Let’s say this bag escapes from a trashcan sitting on the street: The wind blows it from the can into a tree, across an open soccer field and into a river, where the strong water current carries it into an estuary. Then the bag floats into the ocean.

With ocean covering more than 70 percent of Earth’s surface, it’s not too surprising that this is a popular place for plastic trash to accumulate. Whole bags can harm marine life—especially creatures like sea turtles, which often mistake plastic bags for a favorite snack: jellyfish. Plastic are also deadly delicacies to albatross, which infamously consume huge quantities of plastic bags and other plastic trash.

From "Midway: Message from the Gyre" by Chris Jordan, Safina Center Fellow.
From “Midway: Message from the Gyre.” Credit: Chris Jordan, Safina Center Fellow.

But this bag doesn’t get eaten. Instead it floats around in the water until ocean currents carry it into a bigger gyre of plastic trash. Thanks to chemistry and the physical churning of the ocean waves, that’s where it begins to break up.

First sunlight gives plastic the energy it needs to absorb oxygen from their air and ocean water. This weakens the bonds between each plastic molecule, making them separate from one another. So that bag turns into dozens brittle shredded plastic scraps.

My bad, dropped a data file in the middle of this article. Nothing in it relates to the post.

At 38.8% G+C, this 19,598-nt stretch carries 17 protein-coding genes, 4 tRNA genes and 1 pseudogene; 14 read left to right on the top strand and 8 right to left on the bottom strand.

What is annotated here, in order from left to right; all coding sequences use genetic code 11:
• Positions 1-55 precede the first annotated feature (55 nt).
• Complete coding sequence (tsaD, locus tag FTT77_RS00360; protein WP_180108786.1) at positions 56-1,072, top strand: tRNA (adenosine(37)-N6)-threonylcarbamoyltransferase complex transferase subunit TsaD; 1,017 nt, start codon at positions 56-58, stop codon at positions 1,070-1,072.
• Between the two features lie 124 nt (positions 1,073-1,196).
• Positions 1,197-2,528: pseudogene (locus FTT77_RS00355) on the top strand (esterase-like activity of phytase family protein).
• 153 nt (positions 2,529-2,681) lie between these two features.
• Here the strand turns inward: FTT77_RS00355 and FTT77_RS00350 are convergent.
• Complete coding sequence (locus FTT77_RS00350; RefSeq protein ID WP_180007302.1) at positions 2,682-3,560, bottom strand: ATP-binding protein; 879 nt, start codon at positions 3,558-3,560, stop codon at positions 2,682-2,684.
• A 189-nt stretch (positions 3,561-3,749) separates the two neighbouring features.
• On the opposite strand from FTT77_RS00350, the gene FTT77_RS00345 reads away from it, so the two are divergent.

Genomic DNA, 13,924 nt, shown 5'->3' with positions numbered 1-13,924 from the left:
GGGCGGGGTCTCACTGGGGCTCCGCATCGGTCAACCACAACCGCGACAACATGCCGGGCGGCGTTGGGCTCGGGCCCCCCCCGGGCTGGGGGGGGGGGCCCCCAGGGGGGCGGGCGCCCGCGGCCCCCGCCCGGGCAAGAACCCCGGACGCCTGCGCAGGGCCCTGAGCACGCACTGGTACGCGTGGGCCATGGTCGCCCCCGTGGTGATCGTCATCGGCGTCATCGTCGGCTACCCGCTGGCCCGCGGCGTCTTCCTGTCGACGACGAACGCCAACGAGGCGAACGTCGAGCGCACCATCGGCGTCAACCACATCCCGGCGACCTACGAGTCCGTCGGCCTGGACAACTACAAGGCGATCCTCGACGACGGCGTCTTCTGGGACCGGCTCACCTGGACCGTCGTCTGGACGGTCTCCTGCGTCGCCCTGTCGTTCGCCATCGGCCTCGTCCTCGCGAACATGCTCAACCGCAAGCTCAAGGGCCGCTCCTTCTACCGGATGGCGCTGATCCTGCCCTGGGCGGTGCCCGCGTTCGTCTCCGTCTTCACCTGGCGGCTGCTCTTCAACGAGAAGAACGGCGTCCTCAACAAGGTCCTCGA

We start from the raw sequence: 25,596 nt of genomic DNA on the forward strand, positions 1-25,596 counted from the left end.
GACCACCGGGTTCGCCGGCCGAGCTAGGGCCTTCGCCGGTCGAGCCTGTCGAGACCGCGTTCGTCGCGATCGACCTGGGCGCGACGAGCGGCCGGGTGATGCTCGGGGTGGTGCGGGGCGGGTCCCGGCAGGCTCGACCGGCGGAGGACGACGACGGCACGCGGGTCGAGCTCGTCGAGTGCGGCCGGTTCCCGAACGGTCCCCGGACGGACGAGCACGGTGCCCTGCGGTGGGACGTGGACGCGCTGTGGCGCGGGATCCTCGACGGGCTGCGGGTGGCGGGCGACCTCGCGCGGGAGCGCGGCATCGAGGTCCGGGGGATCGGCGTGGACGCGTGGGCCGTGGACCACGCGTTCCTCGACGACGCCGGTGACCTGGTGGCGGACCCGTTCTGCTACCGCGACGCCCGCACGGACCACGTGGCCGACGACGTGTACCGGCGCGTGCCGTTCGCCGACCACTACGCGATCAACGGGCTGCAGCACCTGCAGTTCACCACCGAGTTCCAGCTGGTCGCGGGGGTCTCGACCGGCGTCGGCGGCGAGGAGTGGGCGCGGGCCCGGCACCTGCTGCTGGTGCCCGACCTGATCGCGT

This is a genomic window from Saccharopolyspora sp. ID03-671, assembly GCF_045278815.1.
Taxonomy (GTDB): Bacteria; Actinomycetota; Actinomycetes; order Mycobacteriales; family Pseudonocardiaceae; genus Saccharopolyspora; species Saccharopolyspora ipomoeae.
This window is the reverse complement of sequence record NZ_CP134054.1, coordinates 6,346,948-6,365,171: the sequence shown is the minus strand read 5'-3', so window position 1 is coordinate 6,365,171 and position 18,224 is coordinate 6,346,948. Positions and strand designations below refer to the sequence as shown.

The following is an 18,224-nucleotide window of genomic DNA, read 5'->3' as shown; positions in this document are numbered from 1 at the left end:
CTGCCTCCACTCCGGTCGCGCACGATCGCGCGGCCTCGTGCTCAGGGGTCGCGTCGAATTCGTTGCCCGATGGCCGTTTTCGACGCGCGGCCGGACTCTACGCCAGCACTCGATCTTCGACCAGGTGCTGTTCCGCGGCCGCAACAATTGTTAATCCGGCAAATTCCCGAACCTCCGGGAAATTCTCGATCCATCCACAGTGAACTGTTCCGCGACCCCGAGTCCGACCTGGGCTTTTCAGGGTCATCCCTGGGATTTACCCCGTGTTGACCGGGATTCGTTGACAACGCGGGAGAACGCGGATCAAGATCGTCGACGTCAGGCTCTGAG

Over time, waves break these scraps into smaller bits, until the plastic bag is transformed into hundreds of thousands of microscopic plastic pieces. Plastic does some of its biggest damage when its at its smallest, readily absorbing toxic chemicals in ocean water and being consumed by marine creatures (and thus, humans) who are forced to bear the brunt of plastic’s damaging health effects.

Thanks a lot, plastic bag.

Plastic bag fished out of ocean. Credit: Garrett Coakley
Plastic bag fished out of ocean.
Credit: Garrett Coakley